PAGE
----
The body paint is done, or so I had thought.. so on to the fun decal work. The paint for the body is tamiya bright gun metal which is a semi gloss finish. That means I need to clear coat the crap out of the body before getting to the decal stage. I did the gloss coat in the last update so on to decals. This car isn’t too bad for decals, it’s not one of those itasha style cars, but it is a GT car. Luckily, it still isn’t as decal intensive as most race cars. The process is slow, and with how I worked, it should have been even slower.
Once the decals are on the surface, I need to let them dry out completely. Then on goes the decal softening solution. This stuff will help melt the decals into the panel lines and get the decals to curve along the surface as if they were painted. The decal softening solution will wrinkle the decal in the process. It is very important to acknowledge this and leave it the hell alone to dry on its own. It will flatten out. Caveat, it will flatten out if the surface is flat and upright so that the decal and the softening solution don’t pool in any specific direction but flat onto the surface. The spoiler has 3 decals on three sides, and doing the softening solution process really should have taken 3 days – one for each side. But in my haste, I rushed it and did it at the same time. This pooled and shifted the decal so when it wrinkled, it stayed wrinkled. Huge lesson learned here. Paint and surface prep you can mess up on all day long. Those are easy fixes; decals unless you have a bunch of spare copies, is a one shot deal.
More after the jump.
Most of the decals are done and the softening solution has cured for a full day. Another layer of clear gloss to seal in the decals as well as help hide any residual decal edges that didn’t get fixed with the softening solution. So the decals are done? Not nearly.
I finish most of the decals for the body and run into the carbon fiber decals. Applying these on the bright gun metal color surface wasn’t going to work. I had missed the step that told me to paint these areas the semi gloss black. Oops. The whole body is masked off and the semi gloss is painted onto the window frames.
Painted and unmasked. Note that I also missed painting the back area behind the windows. I needed to remask and paint this section later too. The small body pieces are getting glued onto the car now.
The back of the side windows area are masked and painted and decaled. Everything gets another layer of gloss.
Front grill and under grill bits are glued. It’s starting to come together. I really need to slow down, not speed up. Impatience is going to ruin everything.
I get over zealous and start gluing the headlights and fogs into place. In my haste, I forgot to clean up the back of the headlight lenses before gluing in the main headlight housing. I wanted to get the lights tested. There are 4 assemblies with 2 LEDs in each assembly. These two LED arrays are already wired in parallel to one another so each of these 4 assemblies has 2 wires coming from it, a positive and negative. Each assembly is glued and tested. Everything is working, so the body is left for the glue to set up over night before continuing.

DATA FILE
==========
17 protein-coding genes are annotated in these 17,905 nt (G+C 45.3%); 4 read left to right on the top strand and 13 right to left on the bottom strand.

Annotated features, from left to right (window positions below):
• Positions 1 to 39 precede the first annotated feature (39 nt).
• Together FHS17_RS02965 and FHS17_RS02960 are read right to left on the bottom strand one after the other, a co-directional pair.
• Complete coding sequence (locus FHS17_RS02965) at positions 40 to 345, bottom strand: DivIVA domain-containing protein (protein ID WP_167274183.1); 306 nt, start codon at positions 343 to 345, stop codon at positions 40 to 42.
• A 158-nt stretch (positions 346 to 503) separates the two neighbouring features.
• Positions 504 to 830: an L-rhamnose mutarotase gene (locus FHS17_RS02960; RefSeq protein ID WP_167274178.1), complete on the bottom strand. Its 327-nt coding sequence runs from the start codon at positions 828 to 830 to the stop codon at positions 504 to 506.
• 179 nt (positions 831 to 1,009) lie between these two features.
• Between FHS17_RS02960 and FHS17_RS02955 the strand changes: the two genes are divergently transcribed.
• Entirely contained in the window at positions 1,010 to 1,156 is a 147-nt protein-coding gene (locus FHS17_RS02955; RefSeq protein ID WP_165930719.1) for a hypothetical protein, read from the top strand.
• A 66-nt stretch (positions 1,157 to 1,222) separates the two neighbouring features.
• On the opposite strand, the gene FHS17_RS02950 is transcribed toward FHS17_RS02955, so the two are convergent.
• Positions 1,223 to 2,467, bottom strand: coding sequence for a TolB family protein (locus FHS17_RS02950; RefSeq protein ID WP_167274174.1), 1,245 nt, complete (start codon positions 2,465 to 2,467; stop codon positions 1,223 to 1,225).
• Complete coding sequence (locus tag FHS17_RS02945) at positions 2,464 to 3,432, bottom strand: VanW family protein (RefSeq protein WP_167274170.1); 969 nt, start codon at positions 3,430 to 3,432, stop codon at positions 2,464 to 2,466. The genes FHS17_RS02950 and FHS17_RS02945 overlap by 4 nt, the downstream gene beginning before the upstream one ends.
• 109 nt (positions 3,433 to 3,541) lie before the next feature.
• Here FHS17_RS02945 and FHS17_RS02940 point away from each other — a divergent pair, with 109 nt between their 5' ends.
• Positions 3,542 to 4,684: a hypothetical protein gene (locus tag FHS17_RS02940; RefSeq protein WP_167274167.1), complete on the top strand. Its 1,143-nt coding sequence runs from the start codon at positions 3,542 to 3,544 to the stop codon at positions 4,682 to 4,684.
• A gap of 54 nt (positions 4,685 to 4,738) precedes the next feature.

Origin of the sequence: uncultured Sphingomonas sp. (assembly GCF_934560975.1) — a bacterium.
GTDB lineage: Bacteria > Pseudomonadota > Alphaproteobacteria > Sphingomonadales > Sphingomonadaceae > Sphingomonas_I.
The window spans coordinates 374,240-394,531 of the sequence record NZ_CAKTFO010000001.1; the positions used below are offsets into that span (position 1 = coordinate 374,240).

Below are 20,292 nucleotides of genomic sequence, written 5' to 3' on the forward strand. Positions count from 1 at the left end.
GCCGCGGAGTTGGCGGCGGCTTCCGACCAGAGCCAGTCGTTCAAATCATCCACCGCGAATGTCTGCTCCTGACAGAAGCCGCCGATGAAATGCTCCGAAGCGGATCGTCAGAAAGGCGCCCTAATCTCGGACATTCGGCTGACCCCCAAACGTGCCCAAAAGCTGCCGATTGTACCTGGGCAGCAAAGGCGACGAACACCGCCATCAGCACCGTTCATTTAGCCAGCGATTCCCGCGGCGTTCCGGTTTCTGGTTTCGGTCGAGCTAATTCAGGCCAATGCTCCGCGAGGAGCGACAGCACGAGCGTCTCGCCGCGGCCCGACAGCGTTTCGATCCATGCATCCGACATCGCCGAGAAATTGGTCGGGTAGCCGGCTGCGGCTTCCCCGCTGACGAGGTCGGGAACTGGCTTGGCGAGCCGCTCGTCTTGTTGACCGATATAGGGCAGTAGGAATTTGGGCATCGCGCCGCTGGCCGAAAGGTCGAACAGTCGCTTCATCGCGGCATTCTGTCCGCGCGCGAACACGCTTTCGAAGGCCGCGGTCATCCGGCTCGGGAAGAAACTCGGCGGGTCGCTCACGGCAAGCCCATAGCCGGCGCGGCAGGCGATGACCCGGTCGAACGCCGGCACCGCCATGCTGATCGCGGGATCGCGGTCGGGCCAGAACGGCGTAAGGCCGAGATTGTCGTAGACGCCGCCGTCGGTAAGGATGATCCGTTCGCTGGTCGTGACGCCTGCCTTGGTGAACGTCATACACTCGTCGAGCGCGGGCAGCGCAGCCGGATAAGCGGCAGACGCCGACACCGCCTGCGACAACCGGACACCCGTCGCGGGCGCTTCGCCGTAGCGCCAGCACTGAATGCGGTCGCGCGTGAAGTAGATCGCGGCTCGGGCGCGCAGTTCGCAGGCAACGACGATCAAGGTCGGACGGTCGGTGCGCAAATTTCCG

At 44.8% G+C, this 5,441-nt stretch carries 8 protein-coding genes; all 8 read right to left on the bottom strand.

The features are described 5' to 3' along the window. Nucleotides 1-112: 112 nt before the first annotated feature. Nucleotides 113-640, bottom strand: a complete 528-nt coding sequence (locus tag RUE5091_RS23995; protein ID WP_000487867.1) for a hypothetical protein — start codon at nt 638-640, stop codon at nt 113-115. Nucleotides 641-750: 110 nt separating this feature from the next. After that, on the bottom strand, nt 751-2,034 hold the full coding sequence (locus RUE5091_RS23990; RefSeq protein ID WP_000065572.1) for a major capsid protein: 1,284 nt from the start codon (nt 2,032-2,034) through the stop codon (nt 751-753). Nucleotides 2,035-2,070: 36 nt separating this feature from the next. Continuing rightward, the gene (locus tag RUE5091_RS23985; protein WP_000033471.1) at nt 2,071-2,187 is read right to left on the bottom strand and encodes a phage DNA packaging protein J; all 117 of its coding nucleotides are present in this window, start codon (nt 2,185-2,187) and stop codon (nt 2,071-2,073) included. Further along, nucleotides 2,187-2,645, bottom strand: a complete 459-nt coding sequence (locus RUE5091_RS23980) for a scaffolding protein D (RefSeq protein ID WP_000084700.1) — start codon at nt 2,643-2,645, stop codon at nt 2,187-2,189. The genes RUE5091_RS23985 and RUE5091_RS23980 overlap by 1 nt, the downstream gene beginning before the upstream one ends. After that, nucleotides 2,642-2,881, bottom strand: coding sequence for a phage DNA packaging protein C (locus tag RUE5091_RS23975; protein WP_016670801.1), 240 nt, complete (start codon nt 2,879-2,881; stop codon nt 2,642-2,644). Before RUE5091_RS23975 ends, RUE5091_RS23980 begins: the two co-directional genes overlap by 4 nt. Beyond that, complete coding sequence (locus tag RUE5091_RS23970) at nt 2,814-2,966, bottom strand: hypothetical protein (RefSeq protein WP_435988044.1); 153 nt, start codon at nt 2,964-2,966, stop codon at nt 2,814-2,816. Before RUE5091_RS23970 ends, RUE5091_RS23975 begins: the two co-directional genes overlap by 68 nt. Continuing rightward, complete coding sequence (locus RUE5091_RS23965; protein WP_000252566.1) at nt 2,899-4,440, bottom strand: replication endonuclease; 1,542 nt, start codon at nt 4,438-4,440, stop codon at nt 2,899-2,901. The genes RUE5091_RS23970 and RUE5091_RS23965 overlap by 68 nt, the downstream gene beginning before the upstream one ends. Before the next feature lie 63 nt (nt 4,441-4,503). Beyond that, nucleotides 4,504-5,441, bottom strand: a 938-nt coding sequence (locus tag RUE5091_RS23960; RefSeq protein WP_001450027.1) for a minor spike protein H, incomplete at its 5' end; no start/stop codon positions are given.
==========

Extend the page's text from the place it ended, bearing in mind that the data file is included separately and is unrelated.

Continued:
The glue has set and I can continue to work the wires. Since I’m using different colored LEDs, I cannot just wire everything in parallel and have it all work. The lower drawing LEDs will get power over the higher – yellows will be on while the white is off if wired in parallel. This means I need to wire this in series. This also means that my power source has to be greater than a single 3V lithium button battery. I needed to draw this out on paper to fully visualize and get everything to work correctly. Since the lights are in pairs, I can wire the like colors in parallel then wire them together in series. I start with the positive end for the white LEDs. Those are wired together and are my positive wire. The negative wires for the whites are bundled with the positive leads for the yellow LEDs. This continues the series connection from the negative white to positive yellow. The negative yellow leads are wired together and will be the outbound negative wire. When all is said and done, I have the positive end to the positive end of the white, connecting the negative of the white to the positive of the yellow, then the negative of the yellow out. I end up with two wires and I connect that to a small 2 lead JST connector. A quick test with two CR1220 batteries stacked together to get 6 volts lights up everything. The wiring for the main body is done and taped to the underside of hood to hide the wires.
On to the chassis side. I created another wiring harness that comprises the switch, battery, and connector. The switch is a small reed switch that will allow the whole system to activate with a magnet. The battery holder is a simple 3D design and printed to clamp two CR1220 3V batteries and the positive and negative ends out to the switch and then on to the female JST connector.
Windows are glued into place and also the final part, the shopping cart handle, is glued to the car. The body is now ready. Sort of.
The wiring harness with the switch is glued to the chassis. In test fitings, the added LEDs created some fit problems. I had trimmed the LED leads down as much as possible, but there was still a few millimeters of spacing that was preventing the body to chassis alignment. This also throws off the wheels. So the the front ends of the front wheel wells were grinded down a bit to thin that wall and create the necessary space for the lighting mod. Once that was resolved, the JST connectors are mated and the body and chassis are combined and that’s all she wrote.
Here’s a quick video showing the completed car and how the lights work.